Football is near! Finally!! By the end of this week, every NFL team will have reported to training camp, and color me obsessed.
What about that robust group of teams in the middle? You know, the ones that aren't widely viewed as top-tier contenders, but also aren't seen as potential holders of the No. 1 pick in the 2018 NFL Draft. How about them? At this point in the summer, they're the really interesting organizations to study.
Below, I've compiled a list of nine fascinating teams, analyzing upside and downside before providing my gut feeling on each. Remember, I don't put my predictions in pen until the Tuesday after Labor Day. For now, let's take a closer look -- Schein Nine style -- at some franchises that could rise or fall in 2017:
1) Dallas Cowboys
The case for:Ezekiel Elliott is a star. Dak Prescott is fresh off one of the best seasons ever by a rookie quarterback. Dez Bryant still boasts game-changing ability. Jason Witten and Sean Lee remain great players and leaders. Oh, and did I mention the offensive line? Yeah, that's quite a strength. The upside here is a Super Bowl run driven by a truly transcendent young running back.
The case against: From Elliott to Lucky Whitehead to David Irving to Damien Wilson to Nolan Carroll, there's a ton of "stuff" around the Cowboys. An Elliott suspension would be a killer early in the season, given that the Cowboys open up at home against a tough Giants team and then travel to Denverand Arizona. And Dallas won't sneak up on anyone this year. Can these 'Boys handle the pressure of lofty expectations in the Big D? The defense is mediocre overall, and Irving's four-game suspension doesn't help. The secondary's a huge concern, following the offseason losses of four key players (cornerbacks Brandon Carr and Morris Claiborne, as well as safeties Barry Church and J.J. Wilcox). The offensive line remains stout with three first-team All-Pros, but Dallas must break in new starters at right tackle and left guard.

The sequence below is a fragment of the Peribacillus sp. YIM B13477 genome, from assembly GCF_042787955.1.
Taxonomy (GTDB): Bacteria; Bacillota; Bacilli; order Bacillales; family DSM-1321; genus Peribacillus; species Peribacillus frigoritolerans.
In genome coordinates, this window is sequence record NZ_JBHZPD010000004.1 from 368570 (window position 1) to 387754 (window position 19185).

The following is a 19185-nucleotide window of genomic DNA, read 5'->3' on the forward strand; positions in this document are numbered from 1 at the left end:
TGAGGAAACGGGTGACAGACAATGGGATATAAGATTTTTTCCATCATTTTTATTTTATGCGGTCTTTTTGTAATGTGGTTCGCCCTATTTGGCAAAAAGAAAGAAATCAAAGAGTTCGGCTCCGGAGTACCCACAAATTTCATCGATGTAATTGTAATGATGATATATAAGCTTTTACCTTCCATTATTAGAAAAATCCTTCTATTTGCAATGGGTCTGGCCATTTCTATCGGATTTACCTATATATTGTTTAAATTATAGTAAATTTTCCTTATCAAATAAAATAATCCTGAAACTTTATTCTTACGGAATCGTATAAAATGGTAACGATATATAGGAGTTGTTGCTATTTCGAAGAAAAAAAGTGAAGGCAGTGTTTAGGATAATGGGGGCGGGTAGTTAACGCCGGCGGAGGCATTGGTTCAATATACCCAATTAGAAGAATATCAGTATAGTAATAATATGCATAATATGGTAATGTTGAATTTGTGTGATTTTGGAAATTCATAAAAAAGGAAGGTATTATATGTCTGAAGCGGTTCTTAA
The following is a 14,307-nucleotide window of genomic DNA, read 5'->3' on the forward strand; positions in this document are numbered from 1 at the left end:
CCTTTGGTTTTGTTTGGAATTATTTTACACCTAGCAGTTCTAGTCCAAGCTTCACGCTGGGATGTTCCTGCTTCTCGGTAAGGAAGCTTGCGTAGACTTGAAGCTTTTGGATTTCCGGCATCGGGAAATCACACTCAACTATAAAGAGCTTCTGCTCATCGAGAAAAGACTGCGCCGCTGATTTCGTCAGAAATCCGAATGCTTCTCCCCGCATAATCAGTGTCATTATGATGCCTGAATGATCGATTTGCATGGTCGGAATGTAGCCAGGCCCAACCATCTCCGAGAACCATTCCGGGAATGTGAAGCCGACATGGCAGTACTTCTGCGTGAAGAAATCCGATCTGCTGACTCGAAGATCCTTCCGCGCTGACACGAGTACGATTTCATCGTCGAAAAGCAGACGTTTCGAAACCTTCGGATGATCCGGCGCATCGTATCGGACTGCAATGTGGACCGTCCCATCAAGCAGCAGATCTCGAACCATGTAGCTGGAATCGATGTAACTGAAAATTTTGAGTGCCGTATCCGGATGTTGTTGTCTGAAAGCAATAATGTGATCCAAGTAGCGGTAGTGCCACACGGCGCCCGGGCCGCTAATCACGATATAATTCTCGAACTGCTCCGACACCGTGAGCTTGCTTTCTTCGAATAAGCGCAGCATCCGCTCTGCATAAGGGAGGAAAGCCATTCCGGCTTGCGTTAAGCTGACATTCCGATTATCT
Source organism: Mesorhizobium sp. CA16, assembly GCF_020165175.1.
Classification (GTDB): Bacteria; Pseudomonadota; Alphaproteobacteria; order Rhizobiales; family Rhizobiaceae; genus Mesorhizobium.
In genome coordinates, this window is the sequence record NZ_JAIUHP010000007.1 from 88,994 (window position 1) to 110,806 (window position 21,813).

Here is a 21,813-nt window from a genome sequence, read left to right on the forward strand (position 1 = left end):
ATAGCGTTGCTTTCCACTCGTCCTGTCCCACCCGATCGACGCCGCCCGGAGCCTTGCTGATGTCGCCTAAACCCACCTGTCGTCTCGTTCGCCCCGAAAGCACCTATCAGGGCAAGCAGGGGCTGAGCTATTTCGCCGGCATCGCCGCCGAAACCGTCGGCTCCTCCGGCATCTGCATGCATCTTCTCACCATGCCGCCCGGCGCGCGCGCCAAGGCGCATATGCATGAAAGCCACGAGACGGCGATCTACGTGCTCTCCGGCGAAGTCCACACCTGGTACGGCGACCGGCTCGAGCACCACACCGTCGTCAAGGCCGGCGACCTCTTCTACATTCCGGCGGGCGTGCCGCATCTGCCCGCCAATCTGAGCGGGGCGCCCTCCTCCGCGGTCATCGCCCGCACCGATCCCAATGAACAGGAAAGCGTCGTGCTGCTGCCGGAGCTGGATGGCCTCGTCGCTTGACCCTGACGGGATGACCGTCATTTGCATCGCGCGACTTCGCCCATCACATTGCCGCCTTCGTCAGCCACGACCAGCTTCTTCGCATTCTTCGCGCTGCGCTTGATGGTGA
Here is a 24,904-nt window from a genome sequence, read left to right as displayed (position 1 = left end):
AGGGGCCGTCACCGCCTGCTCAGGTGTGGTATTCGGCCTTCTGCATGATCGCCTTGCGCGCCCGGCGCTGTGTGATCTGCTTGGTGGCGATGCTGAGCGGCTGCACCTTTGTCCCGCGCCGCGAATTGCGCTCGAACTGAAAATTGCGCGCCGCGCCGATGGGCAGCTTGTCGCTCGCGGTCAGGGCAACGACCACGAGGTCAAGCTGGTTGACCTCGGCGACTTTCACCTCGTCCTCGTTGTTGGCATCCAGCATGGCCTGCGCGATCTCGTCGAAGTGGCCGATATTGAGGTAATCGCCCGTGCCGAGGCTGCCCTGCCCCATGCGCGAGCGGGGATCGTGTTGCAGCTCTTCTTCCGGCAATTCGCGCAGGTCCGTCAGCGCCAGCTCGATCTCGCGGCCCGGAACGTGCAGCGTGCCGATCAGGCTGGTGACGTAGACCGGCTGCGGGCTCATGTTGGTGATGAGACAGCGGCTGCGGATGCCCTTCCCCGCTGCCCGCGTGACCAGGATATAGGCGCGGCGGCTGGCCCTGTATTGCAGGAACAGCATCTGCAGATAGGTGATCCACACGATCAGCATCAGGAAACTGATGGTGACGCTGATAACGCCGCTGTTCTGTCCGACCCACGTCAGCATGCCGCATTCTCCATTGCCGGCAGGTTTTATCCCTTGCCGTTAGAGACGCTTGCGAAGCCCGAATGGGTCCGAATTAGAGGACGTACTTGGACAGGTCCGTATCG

My gut feeling: Nobody loves Zeke as a player more than I do, but I don't think Dallas is a playoff lock. The NFC East is great and the Giants have the best defense in the division. I have the Cowboys winning about nine games. I acknowledge the upside, but the postseason's hardly a foregone conclusion.
2) Tennessee Titans
The case for: After breaking his leg last December, Marcus Mariota just said he's "ready to go with everything" in training camp. Yeah, I think he's ready ... ready to explode in Year 3. I loved the Corey Davis pick, giving Mariota a legit WR1 talent for the first time. I also loved the Eric Decker acquisition. Mariota goes from a 1-2 punch of Rishard Matthews and Tajae Sharpe to Davis and Decker. Upgrade! Not to mention, tight end Delanie Walker's coming off his second straight Pro Bowl campaign. Tennessee has an elite offensive line that fuels a fantastic power run game led by DeMarco Murray. The defense showed improvement last season with Dick LeBeau as coordinator.
The case against: Mariota needs to show -- not just say -- he is 100 percent healthy. Davis needs the light go on right away in his first pro season. (The guy tore up the MAC; the AFC South is a little different.) Is LeBeau's defense good enough to shut down potent offenses and win on the road? Tennessee surprised many by finishing second in the AFC with 40 sacks -- can that be replicated? And most crucially, this team has received a ton of offseason buzz -- are the Titans ready to deal with expectations?